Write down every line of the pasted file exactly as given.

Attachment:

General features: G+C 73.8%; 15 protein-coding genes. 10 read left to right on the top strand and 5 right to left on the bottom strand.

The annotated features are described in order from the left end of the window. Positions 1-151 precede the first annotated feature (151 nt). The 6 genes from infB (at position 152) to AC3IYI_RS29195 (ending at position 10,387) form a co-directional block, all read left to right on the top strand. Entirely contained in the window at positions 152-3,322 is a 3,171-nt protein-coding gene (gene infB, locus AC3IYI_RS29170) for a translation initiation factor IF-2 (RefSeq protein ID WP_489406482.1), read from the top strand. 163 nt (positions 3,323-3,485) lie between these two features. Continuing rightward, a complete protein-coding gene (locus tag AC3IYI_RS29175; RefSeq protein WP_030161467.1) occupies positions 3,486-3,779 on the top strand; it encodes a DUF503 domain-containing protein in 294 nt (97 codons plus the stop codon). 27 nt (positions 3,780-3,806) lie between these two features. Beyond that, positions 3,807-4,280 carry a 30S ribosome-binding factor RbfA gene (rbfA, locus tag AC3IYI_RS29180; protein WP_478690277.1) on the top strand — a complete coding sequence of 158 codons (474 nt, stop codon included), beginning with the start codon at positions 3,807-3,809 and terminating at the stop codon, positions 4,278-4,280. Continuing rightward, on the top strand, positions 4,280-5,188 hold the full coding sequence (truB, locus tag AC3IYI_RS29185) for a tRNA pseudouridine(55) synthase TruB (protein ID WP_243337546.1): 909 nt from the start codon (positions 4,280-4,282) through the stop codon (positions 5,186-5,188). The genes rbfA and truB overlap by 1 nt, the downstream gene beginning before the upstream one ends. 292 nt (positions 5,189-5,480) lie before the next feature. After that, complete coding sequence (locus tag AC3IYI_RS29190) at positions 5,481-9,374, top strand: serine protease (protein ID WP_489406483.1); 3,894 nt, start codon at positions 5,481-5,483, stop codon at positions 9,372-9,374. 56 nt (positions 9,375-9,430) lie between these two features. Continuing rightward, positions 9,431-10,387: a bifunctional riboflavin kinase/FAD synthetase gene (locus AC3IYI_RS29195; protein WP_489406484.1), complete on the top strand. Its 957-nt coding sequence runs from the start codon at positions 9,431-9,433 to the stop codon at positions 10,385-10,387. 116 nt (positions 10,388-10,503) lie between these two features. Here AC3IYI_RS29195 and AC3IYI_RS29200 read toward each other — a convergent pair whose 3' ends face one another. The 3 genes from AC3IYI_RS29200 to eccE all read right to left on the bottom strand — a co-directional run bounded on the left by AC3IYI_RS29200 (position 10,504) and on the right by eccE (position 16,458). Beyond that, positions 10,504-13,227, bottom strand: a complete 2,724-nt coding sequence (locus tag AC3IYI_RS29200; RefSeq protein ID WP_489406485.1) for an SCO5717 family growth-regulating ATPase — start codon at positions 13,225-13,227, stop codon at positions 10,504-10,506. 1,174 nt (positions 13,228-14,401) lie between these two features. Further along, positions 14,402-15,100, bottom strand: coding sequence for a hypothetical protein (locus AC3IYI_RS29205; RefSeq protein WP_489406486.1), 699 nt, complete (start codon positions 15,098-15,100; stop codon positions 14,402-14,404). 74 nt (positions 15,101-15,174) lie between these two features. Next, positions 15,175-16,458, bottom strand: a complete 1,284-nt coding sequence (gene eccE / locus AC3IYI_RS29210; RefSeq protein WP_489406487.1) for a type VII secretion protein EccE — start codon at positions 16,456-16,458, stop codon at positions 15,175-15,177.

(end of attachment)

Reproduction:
General features: G+C 73.8%; 15 protein-coding genes. 10 read left to right on the top strand and 5 right to left on the bottom strand.

The annotated features are described in order from the left end of the window. Positions 1-151 precede the first annotated feature (151 nt). The 6 genes from infB (at position 152) to AC3IYI_RS29195 (ending at position 10,387) form a co-directional block, all read left to right on the top strand. Entirely contained in the window at positions 152-3,322 is a 3,171-nt protein-coding gene (gene infB, locus AC3IYI_RS29170) for a translation initiation factor IF-2 (RefSeq protein ID WP_489406482.1), read from the top strand. 163 nt (positions 3,323-3,485) lie between these two features. Continuing rightward, a complete protein-coding gene (locus tag AC3IYI_RS29175; RefSeq protein WP_030161467.1) occupies positions 3,486-3,779 on the top strand; it encodes a DUF503 domain-containing protein in 294 nt (97 codons plus the stop codon). 27 nt (positions 3,780-3,806) lie between these two features. Beyond that, positions 3,807-4,280 carry a 30S ribosome-binding factor RbfA gene (rbfA, locus tag AC3IYI_RS29180; protein WP_478690277.1) on the top strand — a complete coding sequence of 158 codons (474 nt, stop codon included), beginning with the start codon at positions 3,807-3,809 and terminating at the stop codon, positions 4,278-4,280. Continuing rightward, on the top strand, positions 4,280-5,188 hold the full coding sequence (truB, locus tag AC3IYI_RS29185) for a tRNA pseudouridine(55) synthase TruB (protein ID WP_243337546.1): 909 nt from the start codon (positions 4,280-4,282) through the stop codon (positions 5,186-5,188). The genes rbfA and truB overlap by 1 nt, the downstream gene beginning before the upstream one ends. 292 nt (positions 5,189-5,480) lie before the next feature. After that, complete coding sequence (locus tag AC3IYI_RS29190) at positions 5,481-9,374, top strand: serine protease (protein ID WP_489406483.1); 3,894 nt, start codon at positions 5,481-5,483, stop codon at positions 9,372-9,374. 56 nt (positions 9,375-9,430) lie between these two features. Continuing rightward, positions 9,431-10,387: a bifunctional riboflavin kinase/FAD synthetase gene (locus AC3IYI_RS29195; protein WP_489406484.1), complete on the top strand. Its 957-nt coding sequence runs from the start codon at positions 9,431-9,433 to the stop codon at positions 10,385-10,387. 116 nt (positions 10,388-10,503) lie between these two features. Here AC3IYI_RS29195 and AC3IYI_RS29200 read toward each other — a convergent pair whose 3' ends face one another. The 3 genes from AC3IYI_RS29200 to eccE all read right to left on the bottom strand — a co-directional run bounded on the left by AC3IYI_RS29200 (position 10,504) and on the right by eccE (position 16,458). Beyond that, positions 10,504-13,227, bottom strand: a complete 2,724-nt coding sequence (locus tag AC3IYI_RS29200; RefSeq protein ID WP_489406485.1) for an SCO5717 family growth-regulating ATPase — start codon at positions 13,225-13,227, stop codon at positions 10,504-10,506. 1,174 nt (positions 13,228-14,401) lie between these two features. Further along, positions 14,402-15,100, bottom strand: coding sequence for a hypothetical protein (locus AC3IYI_RS29205; RefSeq protein WP_489406486.1), 699 nt, complete (start codon positions 15,098-15,100; stop codon positions 14,402-14,404). 74 nt (positions 15,101-15,174) lie between these two features. Next, positions 15,175-16,458, bottom strand: a complete 1,284-nt coding sequence (gene eccE / locus AC3IYI_RS29210; RefSeq protein WP_489406487.1) for a type VII secretion protein EccE — start codon at positions 16,456-16,458, stop codon at positions 15,175-15,177.